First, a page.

Cultured taste

This article was originally published in March 2015

sauerkraut

Cultured foods are having a moment. From artisan sauerkrauts to cultured cottage cheese to kombucha, eaters can’t seem to get enough of foods teeming with good bacteria. These bacteria, called probiotics, assist with normal digestion and benefit our immune system, warding off colds and even boosting our mood.

Probiotics can be identified by their specific strain, such as acidophilus or rhamnosus. Dozens of different strains of bacteria have been identified, and often they are listed on a label as colony-forming units (CFUs), the number of bacterial cells estimated to colonize the GI tract per serving.

There’s no established recommendation for our daily intake of probiotics, but regular consumption is a good idea. Experts say it’s best to consume a variety of bacterial strains — so choose a mix of probiotic-rich fermented and cultured foods and supplements at PCC.

Probiotic-rich foods

Yogurt — PCC’s entire selection features live active cultures, without the high-fructose corn syrup and artificial flavors you’ll find in conventional brands. On average, yogurt has about 50 million CFUs of good bacteria. Choose from yogurt made from the milk of cows, sheep, goats, coconuts, almonds, soybeans or rice, from a variety of producers.

Fermented vegetables — If you’re skeptical you’ll like fermented vegetables, try Firefly Kitchens’ completely raw, vegan and naturally preserved foods made without heat or preservatives. Seattle-based Firefly’s Yin-Yang Carrots are loved even by people who don’t like traditional sauerkraut. The kimchi, based on the classic Korean-style fermented cabbage with ginger, garlic and spice for a spicy kick, also is not to be missed.

Looking for a more traditional sauerkraut? Try OlyKraut, made in Olympia with mostly local, organic ingredients. Standout flavors include Original, Eastern European, Curry and Fire Chi. Available in select stores.

Britt’s Pickles — Most conventional pickles are processed using vinegar and calcium chloride, cooked under extreme heat and then pasteurized. This may cause the cucumbers to lose most of their vitamin C and enzymes and kill off the healthy bacteria. Not Britt’s! Britt’s vegetables are fermented in oak barrels and suffused in brine for up to three weeks, resulting in raw, live, cultured pickles.

Miso — Salty-sweet and deliciously savory, miso is a flavorful paste made of fermented soybeans and grain, such as rice or barley. It traditionally is used in Japanese cooking but also can add a twist to many non-Asian soups (add it after soup has cooked), dips, marinades and more.

Tempeh — Tempeh often is considered the “meatiest” of soy foods and the most versatile for cooking. It’s high in protein and fiber, low in fat and has zero cholesterol. It keeps its shape well and easily takes on flavors of marinades or companion ingredients. Read our tempeh brochure.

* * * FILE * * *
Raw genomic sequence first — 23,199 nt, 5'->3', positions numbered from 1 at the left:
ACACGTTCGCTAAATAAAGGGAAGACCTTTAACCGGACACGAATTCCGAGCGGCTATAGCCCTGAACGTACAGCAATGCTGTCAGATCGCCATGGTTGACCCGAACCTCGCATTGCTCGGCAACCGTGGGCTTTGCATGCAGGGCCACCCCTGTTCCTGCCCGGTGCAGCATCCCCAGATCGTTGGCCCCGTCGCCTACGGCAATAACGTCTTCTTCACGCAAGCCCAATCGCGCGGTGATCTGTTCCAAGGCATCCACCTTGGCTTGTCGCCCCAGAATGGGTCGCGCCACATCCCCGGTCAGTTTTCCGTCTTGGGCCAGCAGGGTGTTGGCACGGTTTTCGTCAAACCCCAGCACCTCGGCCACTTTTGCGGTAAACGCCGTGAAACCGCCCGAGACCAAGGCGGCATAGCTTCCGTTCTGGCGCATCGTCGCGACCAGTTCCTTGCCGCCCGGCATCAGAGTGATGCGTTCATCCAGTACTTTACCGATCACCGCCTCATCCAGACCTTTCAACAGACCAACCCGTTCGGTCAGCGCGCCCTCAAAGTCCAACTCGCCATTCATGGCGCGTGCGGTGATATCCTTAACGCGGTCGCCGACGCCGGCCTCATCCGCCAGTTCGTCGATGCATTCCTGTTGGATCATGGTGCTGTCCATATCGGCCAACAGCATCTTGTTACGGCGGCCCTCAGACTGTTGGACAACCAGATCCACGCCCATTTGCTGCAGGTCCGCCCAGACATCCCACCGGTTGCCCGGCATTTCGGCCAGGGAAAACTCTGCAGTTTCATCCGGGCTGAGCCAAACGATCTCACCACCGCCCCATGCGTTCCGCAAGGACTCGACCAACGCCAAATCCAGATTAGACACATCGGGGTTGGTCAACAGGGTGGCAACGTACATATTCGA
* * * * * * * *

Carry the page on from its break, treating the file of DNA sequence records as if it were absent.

Cultured cottage cheese and butter — Try Nancy’s organic, low-fat cottage cheese, fully cultured for a unique old-fashioned tangy flavor. Jacobs Creamery makes cultured butter with cream from pastured cows.

Probiotic-rich drinks

Kefir — Kefir is similar to yogurt but consumed in a drinkable form instead of with a spoon. It’s fermented for a longer time than yogurt and with a greater variety of bacterial species, resulting in much greater probiotic support than yogurt provides (an average of 1 to 10 billion CFUs, compared with yogurt’s 50 million). It’s also more absorbable and may be suitable for people with lactose intolerance. Try low-fat kefir from Nancy’s or Wallaby, local whole-milk kefir from Grace Harbor Farm, or goat milk kefir from Redwood Hills.

Kombucha — With a sharp flavor many people liken to vinegar, kombucha initially can be a bit of a shock to the tastebuds. But it’s a taste that seems to grow quickly on those who try it. Kombucha is a living symbiotic colony of beneficial microorganisms including yeast and bacteria.

When added to tea (such as green or black) and sugar and allowed to ferment, an elixir of vitamins, minerals, enzymes and health-giving organic acids forms. Kombucha is naturally effervescent and available in a wide variety of flavors.

Supplements

  • Inner-co Fresh Coconut Water Probiotic — Handcrafted in small batches using freshly harvested coconut water from young green coconuts, with zero additives. Each serving contains 100 billion active probiotic cultures.
  • Garden of Life RAW Probiotic Ultimate Care — Boost your immune health with one capsule daily and get 100 billion active cultures! Each pill contains more than 30 probiotic strains and provides protein-digesting enzymes for added digestive support.
  • PCC Multi Flora — If you’re looking for billions of bacteria at a good price, consider PCC’s own formula with five different beneficial bacterial strains in each capsule.

Also in this issue

PCC Board of Trustees report, March 2015

Notice of annual membership meeting, Celebrating a new era of operational leadership, Board hires a new CEO, and more

News bites, March 2015

Soil-derived antibiotic without resistance?; Fast food, poor academics?; An avocado a day; and more

PCC hires new CEO

In January PCC announced the appointment of Cate Hardy as CEO.